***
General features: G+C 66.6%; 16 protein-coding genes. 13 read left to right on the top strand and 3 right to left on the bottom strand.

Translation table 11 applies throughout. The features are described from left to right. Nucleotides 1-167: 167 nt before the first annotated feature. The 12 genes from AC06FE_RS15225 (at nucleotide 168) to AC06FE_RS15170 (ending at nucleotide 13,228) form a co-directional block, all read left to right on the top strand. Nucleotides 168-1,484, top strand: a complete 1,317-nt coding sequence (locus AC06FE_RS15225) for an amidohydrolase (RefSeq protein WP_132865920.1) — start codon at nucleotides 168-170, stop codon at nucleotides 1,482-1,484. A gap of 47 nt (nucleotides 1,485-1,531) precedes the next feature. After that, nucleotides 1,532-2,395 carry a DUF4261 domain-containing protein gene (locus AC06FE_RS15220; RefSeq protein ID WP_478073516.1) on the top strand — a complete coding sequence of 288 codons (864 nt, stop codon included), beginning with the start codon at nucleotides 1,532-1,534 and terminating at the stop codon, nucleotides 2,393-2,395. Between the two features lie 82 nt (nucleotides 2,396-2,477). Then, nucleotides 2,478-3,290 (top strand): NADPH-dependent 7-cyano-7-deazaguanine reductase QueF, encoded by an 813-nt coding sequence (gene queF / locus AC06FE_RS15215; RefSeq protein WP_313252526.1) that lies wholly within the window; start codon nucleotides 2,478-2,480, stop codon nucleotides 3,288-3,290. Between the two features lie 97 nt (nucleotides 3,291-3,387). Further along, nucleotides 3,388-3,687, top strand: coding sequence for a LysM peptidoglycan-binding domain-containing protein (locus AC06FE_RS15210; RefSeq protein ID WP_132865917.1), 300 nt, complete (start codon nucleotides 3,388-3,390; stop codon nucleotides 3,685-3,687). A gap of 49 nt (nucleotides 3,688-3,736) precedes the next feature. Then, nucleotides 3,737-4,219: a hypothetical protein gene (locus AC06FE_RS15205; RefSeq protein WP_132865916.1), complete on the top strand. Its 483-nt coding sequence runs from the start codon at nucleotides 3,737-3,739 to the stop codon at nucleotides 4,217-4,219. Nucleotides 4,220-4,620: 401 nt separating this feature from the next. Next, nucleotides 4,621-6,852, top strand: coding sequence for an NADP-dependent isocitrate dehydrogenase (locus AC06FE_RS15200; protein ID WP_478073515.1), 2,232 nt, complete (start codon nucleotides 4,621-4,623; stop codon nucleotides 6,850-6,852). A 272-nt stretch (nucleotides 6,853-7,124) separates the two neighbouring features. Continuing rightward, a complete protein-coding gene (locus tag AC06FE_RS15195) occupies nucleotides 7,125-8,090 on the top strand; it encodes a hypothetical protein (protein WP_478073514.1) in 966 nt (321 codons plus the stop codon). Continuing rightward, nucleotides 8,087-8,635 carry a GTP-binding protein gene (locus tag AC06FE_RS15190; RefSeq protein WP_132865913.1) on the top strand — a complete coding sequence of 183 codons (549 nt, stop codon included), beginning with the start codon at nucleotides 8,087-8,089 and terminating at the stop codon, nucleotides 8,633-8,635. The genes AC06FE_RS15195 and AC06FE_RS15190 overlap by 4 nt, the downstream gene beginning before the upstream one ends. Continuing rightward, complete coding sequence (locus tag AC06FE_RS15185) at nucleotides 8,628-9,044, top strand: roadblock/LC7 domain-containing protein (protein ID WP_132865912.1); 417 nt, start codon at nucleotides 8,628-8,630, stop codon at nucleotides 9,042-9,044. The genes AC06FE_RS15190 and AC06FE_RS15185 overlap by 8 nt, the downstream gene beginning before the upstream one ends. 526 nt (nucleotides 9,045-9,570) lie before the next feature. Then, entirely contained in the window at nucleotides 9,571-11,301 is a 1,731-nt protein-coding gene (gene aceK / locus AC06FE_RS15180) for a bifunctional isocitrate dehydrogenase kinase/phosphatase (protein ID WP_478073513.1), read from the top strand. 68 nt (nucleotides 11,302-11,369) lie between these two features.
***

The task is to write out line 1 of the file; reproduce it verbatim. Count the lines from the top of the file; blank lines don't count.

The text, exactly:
General features: G+C 66.6%; 16 protein-coding genes. 13 read left to right on the top strand and 3 right to left on the bottom strand.